Making words come to life – Kinetic typography

Spruce your presentation by creating text that moves in video

When was the last time you scrolled through your Facebook feed and a video with moving text caught your attention?

Media outlets, government agencies and corporate organisations across the world are all taking up kinetic typography to spread their message. It’s hard to argue with the appeal – if done properly, it’s striking, concise and easily digested.

Besides, who would want to read a long winded article for three main points that can be condensed into a minute long video?

Kinetic typography are most suited for advertisements, pushing a viewpoint, summarizing large amounts of data and presenting key takeaways from complex procedures and policy.

A soundtrack – usually an instrumental – is often added to the video, but they are almost a moot addition. The graphics alone should be strong enough to shoulder the video’s message. How else will you reach all those people watching on mute at work?

Here are some great examples;

http://www.businessinsider.com/avoid-these-bad-unprofessional-email-sign-offs-2016-12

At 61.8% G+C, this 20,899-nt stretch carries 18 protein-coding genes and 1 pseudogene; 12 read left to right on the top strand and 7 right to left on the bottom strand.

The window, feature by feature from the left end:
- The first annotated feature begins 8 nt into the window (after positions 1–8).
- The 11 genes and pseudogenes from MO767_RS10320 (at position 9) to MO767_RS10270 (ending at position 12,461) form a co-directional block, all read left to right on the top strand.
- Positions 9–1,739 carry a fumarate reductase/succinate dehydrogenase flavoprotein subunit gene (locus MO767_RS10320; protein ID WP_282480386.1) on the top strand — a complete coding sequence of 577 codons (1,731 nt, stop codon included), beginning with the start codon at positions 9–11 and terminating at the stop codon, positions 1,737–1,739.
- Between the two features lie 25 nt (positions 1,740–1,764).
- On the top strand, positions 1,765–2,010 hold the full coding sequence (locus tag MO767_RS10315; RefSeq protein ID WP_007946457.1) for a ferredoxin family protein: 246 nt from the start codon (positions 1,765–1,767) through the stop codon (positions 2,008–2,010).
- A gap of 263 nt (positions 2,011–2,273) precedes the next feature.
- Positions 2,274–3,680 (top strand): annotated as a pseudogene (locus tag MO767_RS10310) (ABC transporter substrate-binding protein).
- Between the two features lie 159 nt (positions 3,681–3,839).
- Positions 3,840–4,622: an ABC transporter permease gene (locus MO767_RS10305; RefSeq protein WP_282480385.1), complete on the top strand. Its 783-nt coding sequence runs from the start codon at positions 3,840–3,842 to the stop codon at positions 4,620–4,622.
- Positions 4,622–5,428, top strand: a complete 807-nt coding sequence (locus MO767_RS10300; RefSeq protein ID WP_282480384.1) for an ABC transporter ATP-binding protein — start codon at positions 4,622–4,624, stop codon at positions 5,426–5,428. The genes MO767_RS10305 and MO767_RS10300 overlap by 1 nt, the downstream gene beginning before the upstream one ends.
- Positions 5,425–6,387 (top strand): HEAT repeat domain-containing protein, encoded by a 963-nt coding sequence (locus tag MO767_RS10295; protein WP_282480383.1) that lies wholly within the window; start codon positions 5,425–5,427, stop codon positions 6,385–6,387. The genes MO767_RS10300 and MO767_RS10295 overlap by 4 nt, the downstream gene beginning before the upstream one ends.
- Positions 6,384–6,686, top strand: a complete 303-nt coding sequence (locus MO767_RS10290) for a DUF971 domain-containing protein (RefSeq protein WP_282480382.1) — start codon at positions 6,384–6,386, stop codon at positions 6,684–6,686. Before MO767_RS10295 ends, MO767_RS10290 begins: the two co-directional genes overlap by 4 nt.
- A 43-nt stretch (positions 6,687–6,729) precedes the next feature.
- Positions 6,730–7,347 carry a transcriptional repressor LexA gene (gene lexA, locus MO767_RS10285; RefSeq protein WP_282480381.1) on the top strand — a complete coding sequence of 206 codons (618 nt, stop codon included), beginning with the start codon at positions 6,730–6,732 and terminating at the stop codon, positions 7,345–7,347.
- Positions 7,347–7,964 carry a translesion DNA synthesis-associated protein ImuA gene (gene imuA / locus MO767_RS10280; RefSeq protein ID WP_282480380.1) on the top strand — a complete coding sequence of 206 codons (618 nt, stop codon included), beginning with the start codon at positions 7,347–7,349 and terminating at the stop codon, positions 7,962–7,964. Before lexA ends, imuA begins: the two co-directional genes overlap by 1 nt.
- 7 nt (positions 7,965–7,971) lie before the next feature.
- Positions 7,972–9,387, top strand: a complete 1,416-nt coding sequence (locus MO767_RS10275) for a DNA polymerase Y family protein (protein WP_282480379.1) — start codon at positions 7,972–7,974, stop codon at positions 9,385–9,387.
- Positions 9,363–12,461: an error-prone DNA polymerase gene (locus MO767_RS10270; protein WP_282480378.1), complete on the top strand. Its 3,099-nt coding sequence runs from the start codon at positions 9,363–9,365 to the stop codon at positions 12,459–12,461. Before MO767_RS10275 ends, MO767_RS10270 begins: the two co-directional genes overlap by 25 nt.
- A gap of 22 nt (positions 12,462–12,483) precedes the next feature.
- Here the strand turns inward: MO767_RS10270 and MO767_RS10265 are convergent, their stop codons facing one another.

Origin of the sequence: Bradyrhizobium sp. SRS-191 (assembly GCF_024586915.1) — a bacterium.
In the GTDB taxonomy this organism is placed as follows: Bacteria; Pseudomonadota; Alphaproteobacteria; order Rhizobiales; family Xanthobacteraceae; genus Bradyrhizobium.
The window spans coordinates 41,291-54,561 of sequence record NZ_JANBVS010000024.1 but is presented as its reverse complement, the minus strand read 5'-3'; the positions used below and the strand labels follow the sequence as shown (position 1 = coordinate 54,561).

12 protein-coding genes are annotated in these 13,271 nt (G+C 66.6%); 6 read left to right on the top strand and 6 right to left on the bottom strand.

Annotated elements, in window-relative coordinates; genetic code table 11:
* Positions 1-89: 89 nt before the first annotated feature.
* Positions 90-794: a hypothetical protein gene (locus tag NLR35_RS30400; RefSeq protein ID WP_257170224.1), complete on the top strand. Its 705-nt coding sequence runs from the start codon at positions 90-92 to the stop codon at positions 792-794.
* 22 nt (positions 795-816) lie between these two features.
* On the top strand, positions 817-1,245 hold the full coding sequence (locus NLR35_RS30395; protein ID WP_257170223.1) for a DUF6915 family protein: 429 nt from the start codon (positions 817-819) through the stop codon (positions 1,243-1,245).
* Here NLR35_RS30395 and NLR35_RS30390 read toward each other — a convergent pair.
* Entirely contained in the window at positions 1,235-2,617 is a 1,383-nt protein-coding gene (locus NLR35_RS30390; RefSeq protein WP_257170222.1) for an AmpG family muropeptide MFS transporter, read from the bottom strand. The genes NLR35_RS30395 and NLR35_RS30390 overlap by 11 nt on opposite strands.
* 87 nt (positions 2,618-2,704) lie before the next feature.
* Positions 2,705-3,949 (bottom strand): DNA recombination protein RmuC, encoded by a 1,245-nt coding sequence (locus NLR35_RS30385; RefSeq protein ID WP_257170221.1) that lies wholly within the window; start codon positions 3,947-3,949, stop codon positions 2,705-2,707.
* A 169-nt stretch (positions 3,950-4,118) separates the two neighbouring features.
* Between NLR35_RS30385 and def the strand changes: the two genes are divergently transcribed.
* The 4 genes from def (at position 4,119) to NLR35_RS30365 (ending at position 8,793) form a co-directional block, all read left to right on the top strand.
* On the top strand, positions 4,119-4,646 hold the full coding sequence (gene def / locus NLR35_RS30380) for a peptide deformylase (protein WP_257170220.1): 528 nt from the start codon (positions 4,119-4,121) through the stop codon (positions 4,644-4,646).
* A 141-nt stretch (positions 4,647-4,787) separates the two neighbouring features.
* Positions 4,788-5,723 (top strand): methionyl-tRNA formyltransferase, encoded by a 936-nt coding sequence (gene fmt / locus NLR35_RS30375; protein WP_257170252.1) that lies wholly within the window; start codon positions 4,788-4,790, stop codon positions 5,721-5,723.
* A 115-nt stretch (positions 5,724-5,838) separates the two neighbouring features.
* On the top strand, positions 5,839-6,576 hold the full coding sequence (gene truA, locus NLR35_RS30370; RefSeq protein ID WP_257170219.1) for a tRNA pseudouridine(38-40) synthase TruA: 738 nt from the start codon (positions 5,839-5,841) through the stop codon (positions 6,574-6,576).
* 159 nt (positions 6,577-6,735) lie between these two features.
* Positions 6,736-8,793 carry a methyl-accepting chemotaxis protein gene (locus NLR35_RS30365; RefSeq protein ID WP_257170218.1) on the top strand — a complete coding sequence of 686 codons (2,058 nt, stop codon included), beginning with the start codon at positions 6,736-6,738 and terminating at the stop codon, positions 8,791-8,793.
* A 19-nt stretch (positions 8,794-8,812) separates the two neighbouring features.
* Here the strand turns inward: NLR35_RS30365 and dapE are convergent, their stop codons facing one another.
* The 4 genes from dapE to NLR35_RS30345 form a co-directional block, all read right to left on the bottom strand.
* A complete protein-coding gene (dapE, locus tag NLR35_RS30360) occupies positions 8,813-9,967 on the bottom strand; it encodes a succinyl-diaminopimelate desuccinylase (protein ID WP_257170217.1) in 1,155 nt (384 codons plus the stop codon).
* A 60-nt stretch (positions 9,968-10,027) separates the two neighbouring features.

https://www.youtube.com/watch?v=8fsH8qxDDY4

https://www.youtube.com/watch?v=8uT1xTLXSvA

To create a video with all the bells and whistles; Adobe Illustrator and Adobe After Effects are the go-to software. This will allow you to do zooming, blurring and other cool effects.

Adobe Photoshop, iMovie or SoundSlides can mimic them, but personally, I find that it takes considerably more effort. Instead, use Adobe Illustrator to come up with the images and use Adobe After Effects to put them into motion.

Before you get started, fully plan out and visualise what you want to say or do. It’s a pain to go back and change even one word, especially if you’re going to narrate.

Keep the text short and simple. Highlight the most important words or phrase you believe should be emphasized and use that for the video. Do not write long paragraphs.

Depending on which audio you decide to use (narration/music). Record the narration after you’re absolutely sure of the text you want to use. Then match the text animation to the narration. Same applies for music.

It is recommended that you prepare a storyboard for each text as that makes it easier for you to start animating your work.

You don’t have to be a graphic designer to be able to pull this off. You will need a few hours’ of free time, a lot of patience, a spark of creativity and a story worth telling.

And what better way to learn about kinetic typography than watching a video in that very format. Get started: https://www.youtube.com/watch?v=fOi5P1qxrM4

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